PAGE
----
The internal investigation by a law firm hired by the Humane Society also found that senior female leaders said they had warned Pacelle against his conduct with little effect.

Pacelle denied all the allegations to The Post on Monday.

“I absolutely deny any suggestion that I did anything untoward,” he said.

He was not available for comment Friday.

The inquiry found the nonprofit had offered settlements to three former employees who said they were dismissed or demoted after telling their co-workers about Pacelle’s alleged misconduct.

In his earlier statement, Bernthal suggested board members were not persuaded by the allegations against Pacelle. He said severance payments for departing employees were “customary for almost any major business.”

A number of prominent supporters had said they would end their relationship with the Humane Society to protest Thursday’s vote. A group of employees had said they were organizing a walkout at the organization’s headquarters in Washington, District of Columbia, next week.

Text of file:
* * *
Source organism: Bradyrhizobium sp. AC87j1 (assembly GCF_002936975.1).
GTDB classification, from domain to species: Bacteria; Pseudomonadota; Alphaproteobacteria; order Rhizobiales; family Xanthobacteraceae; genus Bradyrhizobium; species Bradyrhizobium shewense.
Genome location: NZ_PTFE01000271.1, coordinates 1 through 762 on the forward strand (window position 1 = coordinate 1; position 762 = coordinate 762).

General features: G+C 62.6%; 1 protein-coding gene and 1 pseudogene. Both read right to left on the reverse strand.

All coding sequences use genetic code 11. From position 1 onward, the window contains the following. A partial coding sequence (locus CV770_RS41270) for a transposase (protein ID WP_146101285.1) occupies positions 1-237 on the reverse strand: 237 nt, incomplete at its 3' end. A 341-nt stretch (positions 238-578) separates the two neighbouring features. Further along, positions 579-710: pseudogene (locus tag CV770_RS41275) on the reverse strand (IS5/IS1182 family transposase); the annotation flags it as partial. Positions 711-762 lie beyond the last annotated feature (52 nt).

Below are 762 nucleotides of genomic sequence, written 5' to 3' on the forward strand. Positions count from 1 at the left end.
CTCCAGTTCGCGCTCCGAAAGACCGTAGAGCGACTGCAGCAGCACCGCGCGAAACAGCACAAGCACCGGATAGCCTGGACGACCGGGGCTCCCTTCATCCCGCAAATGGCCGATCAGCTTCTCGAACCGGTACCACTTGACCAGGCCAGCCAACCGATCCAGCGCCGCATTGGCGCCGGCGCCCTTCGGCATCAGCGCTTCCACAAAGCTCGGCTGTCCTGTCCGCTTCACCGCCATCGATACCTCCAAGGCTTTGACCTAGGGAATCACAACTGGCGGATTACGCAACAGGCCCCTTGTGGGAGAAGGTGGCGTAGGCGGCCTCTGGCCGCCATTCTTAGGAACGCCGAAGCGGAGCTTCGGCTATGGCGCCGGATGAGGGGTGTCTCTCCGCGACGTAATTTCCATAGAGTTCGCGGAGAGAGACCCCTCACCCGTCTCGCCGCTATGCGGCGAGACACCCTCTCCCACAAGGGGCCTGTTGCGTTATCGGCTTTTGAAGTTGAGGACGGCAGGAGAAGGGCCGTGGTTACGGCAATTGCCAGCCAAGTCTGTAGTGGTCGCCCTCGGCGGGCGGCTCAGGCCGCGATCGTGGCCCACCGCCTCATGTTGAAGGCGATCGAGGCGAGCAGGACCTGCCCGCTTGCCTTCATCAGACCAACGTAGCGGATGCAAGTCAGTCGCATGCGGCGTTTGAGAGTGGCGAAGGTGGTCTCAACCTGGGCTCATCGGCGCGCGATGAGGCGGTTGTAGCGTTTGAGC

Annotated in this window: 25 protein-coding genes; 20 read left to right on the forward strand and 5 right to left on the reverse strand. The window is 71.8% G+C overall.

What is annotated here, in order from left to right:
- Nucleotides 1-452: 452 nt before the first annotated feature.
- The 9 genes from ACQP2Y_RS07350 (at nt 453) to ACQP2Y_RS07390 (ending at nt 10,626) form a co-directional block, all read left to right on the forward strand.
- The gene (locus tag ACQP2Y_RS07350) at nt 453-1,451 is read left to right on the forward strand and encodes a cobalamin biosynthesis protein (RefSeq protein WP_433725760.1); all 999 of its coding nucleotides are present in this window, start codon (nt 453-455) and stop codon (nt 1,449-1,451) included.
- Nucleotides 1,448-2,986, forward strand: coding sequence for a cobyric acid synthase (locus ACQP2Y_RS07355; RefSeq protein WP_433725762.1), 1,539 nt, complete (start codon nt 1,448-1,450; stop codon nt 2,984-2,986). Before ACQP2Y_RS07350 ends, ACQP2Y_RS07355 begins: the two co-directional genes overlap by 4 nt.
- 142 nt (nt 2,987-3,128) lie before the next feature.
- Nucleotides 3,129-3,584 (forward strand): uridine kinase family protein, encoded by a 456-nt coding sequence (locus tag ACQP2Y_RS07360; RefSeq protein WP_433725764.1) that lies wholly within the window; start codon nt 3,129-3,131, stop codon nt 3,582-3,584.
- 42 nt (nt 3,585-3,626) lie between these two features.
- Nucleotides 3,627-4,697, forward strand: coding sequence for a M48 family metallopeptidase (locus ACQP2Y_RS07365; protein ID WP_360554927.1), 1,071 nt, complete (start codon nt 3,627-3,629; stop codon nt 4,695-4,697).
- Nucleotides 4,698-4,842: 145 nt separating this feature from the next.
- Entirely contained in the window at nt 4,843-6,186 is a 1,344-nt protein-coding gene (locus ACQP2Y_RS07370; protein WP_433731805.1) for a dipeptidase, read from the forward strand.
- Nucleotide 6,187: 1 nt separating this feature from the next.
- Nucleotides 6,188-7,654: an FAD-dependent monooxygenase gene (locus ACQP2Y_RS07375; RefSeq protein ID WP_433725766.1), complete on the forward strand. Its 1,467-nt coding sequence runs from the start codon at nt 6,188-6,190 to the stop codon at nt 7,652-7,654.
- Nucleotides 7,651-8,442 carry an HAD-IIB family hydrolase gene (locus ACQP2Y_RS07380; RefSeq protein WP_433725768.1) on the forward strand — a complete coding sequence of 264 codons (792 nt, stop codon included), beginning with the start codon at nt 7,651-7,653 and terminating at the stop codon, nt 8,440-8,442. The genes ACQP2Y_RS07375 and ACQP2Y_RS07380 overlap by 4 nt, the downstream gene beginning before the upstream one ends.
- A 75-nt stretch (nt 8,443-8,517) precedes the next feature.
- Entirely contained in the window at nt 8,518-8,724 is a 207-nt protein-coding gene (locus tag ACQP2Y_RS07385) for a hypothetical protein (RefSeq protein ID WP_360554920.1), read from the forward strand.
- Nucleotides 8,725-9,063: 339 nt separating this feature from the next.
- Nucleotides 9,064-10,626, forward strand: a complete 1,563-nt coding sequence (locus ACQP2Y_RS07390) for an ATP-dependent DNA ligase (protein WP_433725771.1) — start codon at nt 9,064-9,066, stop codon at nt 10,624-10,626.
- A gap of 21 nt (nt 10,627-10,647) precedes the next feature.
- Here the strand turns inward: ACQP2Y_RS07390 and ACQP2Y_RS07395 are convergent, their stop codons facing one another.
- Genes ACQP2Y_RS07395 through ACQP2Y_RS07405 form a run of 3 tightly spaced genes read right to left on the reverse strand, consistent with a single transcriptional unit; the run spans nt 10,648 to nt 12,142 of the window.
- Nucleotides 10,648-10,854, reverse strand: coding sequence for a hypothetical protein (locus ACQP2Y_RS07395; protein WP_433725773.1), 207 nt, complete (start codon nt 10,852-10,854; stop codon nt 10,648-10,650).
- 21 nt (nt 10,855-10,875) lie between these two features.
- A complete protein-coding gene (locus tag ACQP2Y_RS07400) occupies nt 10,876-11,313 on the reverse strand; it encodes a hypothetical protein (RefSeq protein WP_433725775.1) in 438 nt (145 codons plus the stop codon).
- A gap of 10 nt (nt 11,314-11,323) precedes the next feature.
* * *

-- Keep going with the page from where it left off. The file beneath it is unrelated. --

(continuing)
Pacelle, who joined the Humane Society in 1994, became chief executive in 2004.

Pacelle had spread the nonprofit’s reach, board members argued during the call Thursday, according to people familiar with the matter. Over the last decade, the Humane Society has grown from $160 million in assets to $210 million under Pacelle’s leadership, according to the latest IRS filings.

During the call, Bernthal invited all board members to speak. However, the call did not hear from the lawyer who conducted the investigation into Pacelle’s behavior, three people familiar with the matter said.

The chief executive also spoke to the conference call for about 10 minutes, describing his achievements and denying allegations of sexual harassment.

Two board members apologized to Pacelle during the call, three people familiar with the matter said.

“We didn’t hire him to be a choir boy,” Erika Brunson, an interior designer who left the board in the wake of Pacelle’s department, told The Post she said on the call. “We hired him to do a good job for the animals.”